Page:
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  • Writer's pictureMarian Mills

Rewards and Challenges of Being a Caregiver: Insights & Tips



The Unexpected Commitment


It is natural for me to help people, advocate for them and assist them with resources to empower themselves for the future. I thought I wanted to be a nurse at one point in my life, even had a job as a CNA (back when you just needed on-the-job training) at a rehab hospital to test the waters. I was advised against it due to a back injury. So, I became a social worker, a career that I personally think is very similar to that of a nurse because both help people at some of their most vulnerable moments.


I recently found myself in a caregiver role for a family member. It was something that would come natural for me. I think it goes without saying that being a caregiver is extremely rewarding but it can also be extremely draining and challenging. Let's unpack how a "caregiver" is defined. I found a couple of different definitions, so I have combined them. A person that provides care and helps an individual with daily living activities. A caregiver is usually a family member (paid or unpaid). A caregiver can also be a non-relative paid professional. A caregiver may be necessary due to a decline in autonomy with advanced age, disability, illness/disease, or a mental/developmental decline or deficit (not due to advanced age).


When our loved one needs a caregiver, we just jump into action. We would never turn our backs on them or leave in their time of need. There is no thought of the long-term commitment. The stress, tension, or the mental, physical and emotional toll it will take on us.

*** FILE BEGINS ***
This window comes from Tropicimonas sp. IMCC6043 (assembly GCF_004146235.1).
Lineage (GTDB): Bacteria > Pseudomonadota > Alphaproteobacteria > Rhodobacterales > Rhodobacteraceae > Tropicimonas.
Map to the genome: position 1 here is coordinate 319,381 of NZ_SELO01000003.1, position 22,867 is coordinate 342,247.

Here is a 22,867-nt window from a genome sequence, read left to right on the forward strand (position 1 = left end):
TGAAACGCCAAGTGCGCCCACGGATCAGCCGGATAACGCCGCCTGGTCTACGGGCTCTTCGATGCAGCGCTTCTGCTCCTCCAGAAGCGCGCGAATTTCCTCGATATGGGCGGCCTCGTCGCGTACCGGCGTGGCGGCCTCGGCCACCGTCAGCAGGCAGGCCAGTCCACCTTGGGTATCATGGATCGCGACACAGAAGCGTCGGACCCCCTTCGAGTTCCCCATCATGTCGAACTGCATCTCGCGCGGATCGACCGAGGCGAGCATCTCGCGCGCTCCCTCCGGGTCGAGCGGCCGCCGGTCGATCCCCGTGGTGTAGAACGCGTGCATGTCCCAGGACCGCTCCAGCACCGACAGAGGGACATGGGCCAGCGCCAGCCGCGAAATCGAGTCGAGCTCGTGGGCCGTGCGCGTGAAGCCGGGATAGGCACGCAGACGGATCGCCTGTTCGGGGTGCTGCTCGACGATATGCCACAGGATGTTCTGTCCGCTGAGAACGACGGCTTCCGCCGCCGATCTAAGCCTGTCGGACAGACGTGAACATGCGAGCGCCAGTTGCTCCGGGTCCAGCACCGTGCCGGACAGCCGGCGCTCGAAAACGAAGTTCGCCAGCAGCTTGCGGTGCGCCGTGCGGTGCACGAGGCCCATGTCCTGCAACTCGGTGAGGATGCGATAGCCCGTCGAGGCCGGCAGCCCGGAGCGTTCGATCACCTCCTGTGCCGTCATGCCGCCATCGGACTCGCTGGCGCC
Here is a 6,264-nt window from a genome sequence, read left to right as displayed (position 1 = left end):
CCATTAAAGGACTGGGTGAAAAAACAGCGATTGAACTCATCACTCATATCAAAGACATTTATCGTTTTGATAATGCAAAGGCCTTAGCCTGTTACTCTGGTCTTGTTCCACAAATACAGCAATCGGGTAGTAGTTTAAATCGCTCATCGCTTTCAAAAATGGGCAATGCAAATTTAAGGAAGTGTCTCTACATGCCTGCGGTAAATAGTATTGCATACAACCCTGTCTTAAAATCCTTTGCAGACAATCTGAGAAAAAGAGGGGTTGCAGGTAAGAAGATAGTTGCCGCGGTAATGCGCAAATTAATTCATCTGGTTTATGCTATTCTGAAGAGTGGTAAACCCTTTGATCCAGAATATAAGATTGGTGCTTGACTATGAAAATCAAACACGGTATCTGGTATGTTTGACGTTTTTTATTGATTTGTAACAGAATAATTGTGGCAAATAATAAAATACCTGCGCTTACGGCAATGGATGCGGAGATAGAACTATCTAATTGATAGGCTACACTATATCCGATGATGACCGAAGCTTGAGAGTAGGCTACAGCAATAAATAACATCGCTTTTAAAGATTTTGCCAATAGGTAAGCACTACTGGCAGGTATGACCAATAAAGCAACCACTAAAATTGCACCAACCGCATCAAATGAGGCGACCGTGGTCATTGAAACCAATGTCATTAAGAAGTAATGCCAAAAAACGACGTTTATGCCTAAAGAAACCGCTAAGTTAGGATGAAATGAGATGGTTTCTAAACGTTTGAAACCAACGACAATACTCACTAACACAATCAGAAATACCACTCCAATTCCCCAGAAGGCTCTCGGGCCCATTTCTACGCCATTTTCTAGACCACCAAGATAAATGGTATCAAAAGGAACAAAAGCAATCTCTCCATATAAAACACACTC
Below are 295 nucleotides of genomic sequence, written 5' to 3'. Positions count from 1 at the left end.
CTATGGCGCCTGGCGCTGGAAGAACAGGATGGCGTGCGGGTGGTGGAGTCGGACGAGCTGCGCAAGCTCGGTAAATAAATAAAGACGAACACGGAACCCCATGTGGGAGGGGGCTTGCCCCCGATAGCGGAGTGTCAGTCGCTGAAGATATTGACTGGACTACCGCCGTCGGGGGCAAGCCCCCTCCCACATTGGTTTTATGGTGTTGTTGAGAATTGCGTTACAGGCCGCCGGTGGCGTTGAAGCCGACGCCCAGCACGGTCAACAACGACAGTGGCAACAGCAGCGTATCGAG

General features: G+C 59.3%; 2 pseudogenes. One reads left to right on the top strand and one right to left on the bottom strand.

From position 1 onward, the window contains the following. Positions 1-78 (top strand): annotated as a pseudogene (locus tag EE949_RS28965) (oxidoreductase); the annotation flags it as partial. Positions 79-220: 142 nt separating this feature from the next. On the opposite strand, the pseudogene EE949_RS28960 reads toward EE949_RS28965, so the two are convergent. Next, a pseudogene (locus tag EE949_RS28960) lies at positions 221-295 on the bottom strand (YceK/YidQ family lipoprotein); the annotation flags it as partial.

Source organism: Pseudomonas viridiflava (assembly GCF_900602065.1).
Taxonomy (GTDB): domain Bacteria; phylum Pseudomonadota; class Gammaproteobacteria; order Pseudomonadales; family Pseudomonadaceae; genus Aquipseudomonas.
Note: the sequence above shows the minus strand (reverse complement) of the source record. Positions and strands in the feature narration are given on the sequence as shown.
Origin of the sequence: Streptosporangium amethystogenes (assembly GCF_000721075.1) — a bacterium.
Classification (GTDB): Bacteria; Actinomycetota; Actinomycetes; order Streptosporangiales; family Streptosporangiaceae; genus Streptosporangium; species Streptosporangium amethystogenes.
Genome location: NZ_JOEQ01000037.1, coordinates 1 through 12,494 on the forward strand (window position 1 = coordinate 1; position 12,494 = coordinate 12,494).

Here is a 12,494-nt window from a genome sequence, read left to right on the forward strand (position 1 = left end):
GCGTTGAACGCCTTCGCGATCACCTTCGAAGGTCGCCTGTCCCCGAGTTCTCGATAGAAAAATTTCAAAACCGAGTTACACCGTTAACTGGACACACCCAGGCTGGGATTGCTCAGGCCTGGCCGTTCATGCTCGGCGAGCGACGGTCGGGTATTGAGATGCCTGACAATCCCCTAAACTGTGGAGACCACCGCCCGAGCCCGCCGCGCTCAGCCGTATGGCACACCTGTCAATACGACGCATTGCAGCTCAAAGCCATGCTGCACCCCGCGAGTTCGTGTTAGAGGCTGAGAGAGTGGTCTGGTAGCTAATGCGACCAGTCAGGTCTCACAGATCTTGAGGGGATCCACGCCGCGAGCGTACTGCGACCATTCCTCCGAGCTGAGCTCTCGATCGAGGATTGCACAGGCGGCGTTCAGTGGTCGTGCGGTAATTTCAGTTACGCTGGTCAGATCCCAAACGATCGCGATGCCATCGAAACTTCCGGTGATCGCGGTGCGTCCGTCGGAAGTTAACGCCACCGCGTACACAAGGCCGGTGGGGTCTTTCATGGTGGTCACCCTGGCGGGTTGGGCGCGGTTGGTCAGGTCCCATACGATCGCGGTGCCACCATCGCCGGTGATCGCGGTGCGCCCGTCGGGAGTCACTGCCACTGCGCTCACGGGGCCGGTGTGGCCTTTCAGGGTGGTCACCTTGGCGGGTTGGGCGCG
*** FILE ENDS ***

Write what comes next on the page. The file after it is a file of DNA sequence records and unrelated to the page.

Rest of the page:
A Sudden Shift

First, I want to acknowledge the struggles that a loved one may experience while trying to navigate their new normal after a devastating illness, diagnosis or traumatic injury.  The world around them is now distorted, foggy, and looks and feels differently. The simplest tasks become monumental challenges, from feeding themselves, to getting dressed, even needing assistance with bathing.


There are internal and external, battles they will face daily for a long time to come.  Your loved one will experience memory lapses, cognitive difficulties, and emotional ups and downs which may become their new normal.  They are mourning the loss of who they used to be.  The stages of grief they may experience and/or display are denial, anger, bargaining, depression and acceptance. These appear in no particular order and may be present for days, weeks, months and maybe even years.



Being HONEST about the Struggles

Being a caregiver is a role that requires enormous amount of emotional strength, compassion, and resilience.  It's vital for caregivers to understand and recognize that they too are mourning who their loved one used to be. It is normal to feel perplexed, overwhelmed or stressed. During this time, many caregivers will neglect their own needs to ensure that their loved one's needs are being met.


I can recall with my own situation; I missed multiple appointments, didn't exercise or eat right, I all but abandoned my schedule because it was replaced with what they needed. I would do things on my schedule around their needs. I was more aware of their needs than my own. I was able to report to doctors, therapist and specialist every intricate detail of their day-to-day interactions. I wanted to be able to answer any questions that may arise. I was able to inform the specialist of any changes in their eating habits. Update the doctor about responses to new medication, even report if they completed the exercises assigned by physical therapist.